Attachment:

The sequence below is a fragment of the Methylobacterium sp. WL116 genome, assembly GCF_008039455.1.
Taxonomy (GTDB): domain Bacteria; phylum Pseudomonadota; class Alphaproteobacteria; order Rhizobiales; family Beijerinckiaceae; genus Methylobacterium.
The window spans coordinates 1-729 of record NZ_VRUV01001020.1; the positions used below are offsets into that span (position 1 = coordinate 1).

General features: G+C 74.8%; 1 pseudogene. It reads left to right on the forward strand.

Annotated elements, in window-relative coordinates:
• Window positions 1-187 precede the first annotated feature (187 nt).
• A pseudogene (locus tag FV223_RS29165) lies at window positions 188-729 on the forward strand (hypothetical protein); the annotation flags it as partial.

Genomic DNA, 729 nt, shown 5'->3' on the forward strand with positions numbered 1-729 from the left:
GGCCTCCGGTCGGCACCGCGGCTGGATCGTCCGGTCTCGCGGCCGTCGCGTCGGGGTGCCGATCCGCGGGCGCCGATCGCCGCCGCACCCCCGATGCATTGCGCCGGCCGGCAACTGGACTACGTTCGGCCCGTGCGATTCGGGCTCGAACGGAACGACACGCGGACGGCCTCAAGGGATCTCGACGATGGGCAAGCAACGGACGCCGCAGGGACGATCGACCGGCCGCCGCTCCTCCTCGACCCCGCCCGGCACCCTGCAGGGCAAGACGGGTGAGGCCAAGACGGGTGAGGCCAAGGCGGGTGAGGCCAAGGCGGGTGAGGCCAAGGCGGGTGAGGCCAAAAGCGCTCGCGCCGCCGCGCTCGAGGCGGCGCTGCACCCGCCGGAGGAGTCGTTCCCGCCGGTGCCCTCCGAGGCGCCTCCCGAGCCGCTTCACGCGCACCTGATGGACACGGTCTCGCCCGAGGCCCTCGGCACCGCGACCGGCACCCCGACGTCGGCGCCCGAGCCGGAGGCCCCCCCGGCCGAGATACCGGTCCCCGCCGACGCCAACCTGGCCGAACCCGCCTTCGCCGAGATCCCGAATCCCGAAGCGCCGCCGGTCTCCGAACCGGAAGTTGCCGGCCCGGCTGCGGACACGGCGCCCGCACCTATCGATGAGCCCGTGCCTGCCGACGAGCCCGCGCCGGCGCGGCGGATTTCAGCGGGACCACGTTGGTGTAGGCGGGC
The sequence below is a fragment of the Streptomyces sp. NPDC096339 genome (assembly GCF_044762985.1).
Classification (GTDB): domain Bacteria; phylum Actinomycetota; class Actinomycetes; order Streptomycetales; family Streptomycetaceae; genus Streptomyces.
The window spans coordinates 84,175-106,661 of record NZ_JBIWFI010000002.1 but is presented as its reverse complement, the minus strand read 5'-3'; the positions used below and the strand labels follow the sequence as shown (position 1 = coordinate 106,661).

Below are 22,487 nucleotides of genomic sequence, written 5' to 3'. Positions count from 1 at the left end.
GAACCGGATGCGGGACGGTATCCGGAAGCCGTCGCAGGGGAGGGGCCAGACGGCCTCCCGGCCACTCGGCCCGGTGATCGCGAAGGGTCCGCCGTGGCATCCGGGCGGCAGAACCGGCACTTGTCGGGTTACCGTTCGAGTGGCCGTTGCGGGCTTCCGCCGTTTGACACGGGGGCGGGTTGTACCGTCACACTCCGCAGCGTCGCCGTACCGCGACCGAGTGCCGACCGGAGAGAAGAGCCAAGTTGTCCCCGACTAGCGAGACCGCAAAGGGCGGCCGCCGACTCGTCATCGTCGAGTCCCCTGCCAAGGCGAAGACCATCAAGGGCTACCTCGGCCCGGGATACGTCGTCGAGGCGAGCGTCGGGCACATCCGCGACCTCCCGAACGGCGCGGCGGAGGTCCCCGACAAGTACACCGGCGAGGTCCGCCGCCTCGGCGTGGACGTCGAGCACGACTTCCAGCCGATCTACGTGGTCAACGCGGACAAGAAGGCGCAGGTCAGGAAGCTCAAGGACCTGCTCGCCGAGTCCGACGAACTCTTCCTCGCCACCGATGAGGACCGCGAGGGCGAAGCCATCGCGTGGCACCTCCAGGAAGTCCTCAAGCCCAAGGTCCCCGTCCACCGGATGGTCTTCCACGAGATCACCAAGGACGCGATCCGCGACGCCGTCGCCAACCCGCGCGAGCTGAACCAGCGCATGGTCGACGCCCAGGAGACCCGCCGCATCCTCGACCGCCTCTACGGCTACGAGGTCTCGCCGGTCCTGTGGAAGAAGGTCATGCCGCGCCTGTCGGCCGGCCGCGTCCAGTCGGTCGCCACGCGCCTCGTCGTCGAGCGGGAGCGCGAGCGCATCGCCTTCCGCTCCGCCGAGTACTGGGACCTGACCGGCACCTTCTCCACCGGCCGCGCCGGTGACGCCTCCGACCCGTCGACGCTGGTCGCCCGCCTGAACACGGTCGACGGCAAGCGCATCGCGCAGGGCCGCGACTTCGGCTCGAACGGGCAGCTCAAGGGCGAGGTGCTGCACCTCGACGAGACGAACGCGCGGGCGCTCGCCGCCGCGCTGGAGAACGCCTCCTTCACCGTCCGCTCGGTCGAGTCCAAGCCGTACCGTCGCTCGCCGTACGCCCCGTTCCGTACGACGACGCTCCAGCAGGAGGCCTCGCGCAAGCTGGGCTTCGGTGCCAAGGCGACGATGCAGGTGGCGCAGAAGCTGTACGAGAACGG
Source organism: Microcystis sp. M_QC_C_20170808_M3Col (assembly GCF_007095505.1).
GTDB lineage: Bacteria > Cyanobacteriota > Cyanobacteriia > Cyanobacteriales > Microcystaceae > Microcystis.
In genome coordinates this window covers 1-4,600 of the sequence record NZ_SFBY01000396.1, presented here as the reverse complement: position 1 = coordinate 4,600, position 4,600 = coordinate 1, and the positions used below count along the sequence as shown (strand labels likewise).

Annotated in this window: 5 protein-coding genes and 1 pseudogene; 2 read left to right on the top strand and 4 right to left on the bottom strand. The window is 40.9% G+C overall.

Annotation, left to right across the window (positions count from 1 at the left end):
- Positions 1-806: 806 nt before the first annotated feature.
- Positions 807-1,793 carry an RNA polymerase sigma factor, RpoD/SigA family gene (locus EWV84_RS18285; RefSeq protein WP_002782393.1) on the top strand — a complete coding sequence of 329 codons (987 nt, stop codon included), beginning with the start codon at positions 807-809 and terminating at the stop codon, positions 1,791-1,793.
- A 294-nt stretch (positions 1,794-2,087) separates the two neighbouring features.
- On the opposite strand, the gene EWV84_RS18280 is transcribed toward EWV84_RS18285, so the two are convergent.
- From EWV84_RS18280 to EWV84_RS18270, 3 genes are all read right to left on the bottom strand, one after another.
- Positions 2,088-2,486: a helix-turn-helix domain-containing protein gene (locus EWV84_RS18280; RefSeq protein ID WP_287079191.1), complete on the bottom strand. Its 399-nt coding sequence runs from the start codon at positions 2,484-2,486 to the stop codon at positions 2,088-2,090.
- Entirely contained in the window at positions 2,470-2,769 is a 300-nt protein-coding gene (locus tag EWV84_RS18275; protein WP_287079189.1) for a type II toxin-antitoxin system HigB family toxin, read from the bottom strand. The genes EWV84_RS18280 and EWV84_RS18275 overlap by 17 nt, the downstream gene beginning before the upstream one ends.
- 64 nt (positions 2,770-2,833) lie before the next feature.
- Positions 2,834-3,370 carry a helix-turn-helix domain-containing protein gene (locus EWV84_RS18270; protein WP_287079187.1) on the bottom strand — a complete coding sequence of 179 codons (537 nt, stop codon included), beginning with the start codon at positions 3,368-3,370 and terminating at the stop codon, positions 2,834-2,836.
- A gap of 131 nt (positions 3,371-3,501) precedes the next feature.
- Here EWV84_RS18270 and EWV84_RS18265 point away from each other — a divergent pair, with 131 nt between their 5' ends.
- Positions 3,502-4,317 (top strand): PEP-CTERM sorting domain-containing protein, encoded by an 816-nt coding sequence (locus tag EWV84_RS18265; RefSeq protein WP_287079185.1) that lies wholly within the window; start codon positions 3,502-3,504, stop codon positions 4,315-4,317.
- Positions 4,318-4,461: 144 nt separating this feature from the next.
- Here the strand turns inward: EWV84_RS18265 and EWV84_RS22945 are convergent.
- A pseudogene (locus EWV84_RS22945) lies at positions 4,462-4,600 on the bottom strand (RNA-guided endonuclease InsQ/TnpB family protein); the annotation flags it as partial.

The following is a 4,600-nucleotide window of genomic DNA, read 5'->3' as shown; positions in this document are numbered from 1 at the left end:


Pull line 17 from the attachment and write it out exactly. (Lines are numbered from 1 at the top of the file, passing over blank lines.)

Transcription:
In genome coordinates this window covers 1-4,600 of the sequence record NZ_SFBY01000396.1, presented here as the reverse complement: position 1 = coordinate 4,600, position 4,600 = coordinate 1, and the positions used below count along the sequence as shown (strand labels likewise).